Charlie Watts, the drummer of the legendary British rock'n'roll band the Rolling Stones, died on Tuesday at the age of 80, his publicist said.
"It is with immense sadness that we announce the death of our beloved Charlie Watts. He passed away peacefully in a London hospital earlier today surrounded by his family," publicist Bernard Doherty said in a statement.
"Charlie was a cherished husband, father and grandfather and also, as a member of the Rolling Stones, one of the greatest drummers of his generation. We kindly request that the privacy of his family, band members and close friends is respected at this difficult time."
Watts was known as the quiet man of the riotous band, which helped define the Swinging Sixties with timeless hits such as 'Jumpin' Jack Flash' and '(I Can't Get No) Satisfaction.'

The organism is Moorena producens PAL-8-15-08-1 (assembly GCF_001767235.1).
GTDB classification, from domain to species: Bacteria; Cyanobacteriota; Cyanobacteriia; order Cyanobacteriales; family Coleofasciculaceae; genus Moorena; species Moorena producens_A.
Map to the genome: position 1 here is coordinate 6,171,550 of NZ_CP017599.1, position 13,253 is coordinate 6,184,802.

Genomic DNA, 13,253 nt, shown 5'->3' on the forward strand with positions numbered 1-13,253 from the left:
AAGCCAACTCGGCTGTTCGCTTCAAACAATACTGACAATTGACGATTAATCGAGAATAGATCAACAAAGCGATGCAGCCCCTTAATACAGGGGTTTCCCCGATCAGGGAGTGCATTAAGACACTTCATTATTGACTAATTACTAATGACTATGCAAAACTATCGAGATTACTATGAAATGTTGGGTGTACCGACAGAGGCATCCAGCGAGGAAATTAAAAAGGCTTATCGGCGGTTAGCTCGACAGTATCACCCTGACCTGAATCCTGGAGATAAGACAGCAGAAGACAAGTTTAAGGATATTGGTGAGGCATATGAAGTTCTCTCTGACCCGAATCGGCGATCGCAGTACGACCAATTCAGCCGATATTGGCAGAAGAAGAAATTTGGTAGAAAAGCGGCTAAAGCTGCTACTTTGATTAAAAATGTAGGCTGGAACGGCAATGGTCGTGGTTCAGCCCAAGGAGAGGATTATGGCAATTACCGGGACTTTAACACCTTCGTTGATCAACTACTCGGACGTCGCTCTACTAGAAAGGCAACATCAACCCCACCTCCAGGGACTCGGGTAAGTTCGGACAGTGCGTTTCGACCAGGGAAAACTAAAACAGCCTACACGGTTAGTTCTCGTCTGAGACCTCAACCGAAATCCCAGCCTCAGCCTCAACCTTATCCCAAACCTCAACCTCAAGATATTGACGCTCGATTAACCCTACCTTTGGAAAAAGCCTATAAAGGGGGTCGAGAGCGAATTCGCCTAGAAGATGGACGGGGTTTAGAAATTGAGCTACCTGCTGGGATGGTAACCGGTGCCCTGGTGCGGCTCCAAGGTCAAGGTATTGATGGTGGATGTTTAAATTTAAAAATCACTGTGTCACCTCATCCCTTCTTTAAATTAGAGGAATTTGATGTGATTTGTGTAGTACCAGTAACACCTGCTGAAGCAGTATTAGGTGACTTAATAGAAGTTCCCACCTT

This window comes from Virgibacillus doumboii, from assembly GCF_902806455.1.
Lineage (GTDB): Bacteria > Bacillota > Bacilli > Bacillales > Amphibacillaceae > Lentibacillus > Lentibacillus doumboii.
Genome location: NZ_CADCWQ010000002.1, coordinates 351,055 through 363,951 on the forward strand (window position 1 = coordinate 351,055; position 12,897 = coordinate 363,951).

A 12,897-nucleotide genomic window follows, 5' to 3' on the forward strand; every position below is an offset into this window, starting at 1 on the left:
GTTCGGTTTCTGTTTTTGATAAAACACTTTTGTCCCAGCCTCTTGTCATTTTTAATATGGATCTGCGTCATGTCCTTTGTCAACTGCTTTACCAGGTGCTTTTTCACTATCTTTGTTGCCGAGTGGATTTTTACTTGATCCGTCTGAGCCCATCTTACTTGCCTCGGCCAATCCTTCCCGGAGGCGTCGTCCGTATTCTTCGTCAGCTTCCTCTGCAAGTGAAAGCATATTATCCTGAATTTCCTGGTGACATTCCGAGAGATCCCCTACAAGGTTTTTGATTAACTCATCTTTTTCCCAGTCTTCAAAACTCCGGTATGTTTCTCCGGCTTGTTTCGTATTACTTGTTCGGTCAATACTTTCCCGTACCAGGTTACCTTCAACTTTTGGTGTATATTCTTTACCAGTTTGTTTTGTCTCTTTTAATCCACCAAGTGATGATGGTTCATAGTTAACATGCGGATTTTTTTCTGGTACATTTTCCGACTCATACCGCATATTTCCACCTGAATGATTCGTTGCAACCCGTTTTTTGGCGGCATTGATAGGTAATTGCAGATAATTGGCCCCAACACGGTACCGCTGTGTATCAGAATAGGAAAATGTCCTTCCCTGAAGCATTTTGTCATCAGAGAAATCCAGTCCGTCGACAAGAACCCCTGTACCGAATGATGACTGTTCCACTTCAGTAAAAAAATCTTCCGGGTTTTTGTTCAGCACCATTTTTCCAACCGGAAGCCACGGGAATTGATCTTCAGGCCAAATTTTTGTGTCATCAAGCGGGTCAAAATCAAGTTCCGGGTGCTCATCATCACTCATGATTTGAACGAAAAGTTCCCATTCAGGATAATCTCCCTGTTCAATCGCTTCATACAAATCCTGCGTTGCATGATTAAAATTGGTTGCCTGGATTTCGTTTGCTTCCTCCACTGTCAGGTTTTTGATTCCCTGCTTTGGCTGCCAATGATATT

His level head off the stage was reflected in his metronomic time-keeping on stage, counterbalancing the energy and charisma of singer Mick Jagger and guitarists Keith Richards and Ronnie Wood.
Watts announced earlier this month that he would miss the resumption of the Rolling Stones' tour of the United States next month after undergoing a medical procedure.
The remaining three members of the Stones on Wednesday posted poignant tributes.
Rolling Stones guitarist Ronnie Wood posted a photo of himself and Watts on Twitter Wednesday, writing: "I love you my fellow Gemini. I will dearly miss you. You are the best."
Frontman Mick Jagger posted a photograph of Watts smiling broadly as he sat at the drum kit, while Keith Richards posted a photo of Watts' drum kit on stage with a "closed" sign hanging on it.
Paul McCartney said in a video message posted online Tuesday that "Charlie was a rock and a fantastic drummer."
Fellow British star Elton John joined top musicians around the world in paying their respects, from Liam Gallagher to Sheryl Crow, Ringo Starr and Lenny Kravitz.